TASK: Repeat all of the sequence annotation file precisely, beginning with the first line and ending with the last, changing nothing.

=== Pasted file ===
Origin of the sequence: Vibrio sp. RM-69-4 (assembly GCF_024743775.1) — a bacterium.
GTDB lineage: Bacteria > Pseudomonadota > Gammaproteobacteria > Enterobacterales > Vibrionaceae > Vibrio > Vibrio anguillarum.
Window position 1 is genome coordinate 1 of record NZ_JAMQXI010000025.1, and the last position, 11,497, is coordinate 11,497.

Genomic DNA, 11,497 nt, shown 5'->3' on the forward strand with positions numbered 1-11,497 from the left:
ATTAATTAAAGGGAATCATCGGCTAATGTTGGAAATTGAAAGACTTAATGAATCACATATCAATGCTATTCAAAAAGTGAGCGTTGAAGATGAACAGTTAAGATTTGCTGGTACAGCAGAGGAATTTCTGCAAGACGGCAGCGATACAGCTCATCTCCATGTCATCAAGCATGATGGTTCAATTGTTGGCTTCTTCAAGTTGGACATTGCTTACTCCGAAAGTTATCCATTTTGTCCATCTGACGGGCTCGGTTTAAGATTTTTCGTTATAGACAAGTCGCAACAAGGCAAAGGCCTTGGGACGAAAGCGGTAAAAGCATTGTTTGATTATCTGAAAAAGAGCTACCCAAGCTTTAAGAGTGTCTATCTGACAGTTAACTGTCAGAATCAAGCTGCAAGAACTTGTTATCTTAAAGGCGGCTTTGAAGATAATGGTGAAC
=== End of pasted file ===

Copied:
Origin of the sequence: Vibrio sp. RM-69-4 (assembly GCF_024743775.1) — a bacterium.
GTDB lineage: Bacteria > Pseudomonadota > Gammaproteobacteria > Enterobacterales > Vibrionaceae > Vibrio > Vibrio anguillarum.
Window position 1 is genome coordinate 1 of record NZ_JAMQXI010000025.1, and the last position, 11,497, is coordinate 11,497.

Genomic DNA, 11,497 nt, shown 5'->3' on the forward strand with positions numbered 1-11,497 from the left:
ATTAATTAAAGGGAATCATCGGCTAATGTTGGAAATTGAAAGACTTAATGAATCACATATCAATGCTATTCAAAAAGTGAGCGTTGAAGATGAACAGTTAAGATTTGCTGGTACAGCAGAGGAATTTCTGCAAGACGGCAGCGATACAGCTCATCTCCATGTCATCAAGCATGATGGTTCAATTGTTGGCTTCTTCAAGTTGGACATTGCTTACTCCGAAAGTTATCCATTTTGTCCATCTGACGGGCTCGGTTTAAGATTTTTCGTTATAGACAAGTCGCAACAAGGCAAAGGCCTTGGGACGAAAGCGGTAAAAGCATTGTTTGATTATCTGAAAAAGAGCTACCCAAGCTTTAAGAGTGTCTATCTGACAGTTAACTGTCAGAATCAAGCTGCAAGAACTTGTTATCTTAAAGGCGGCTTTGAAGATAATGGTGAAC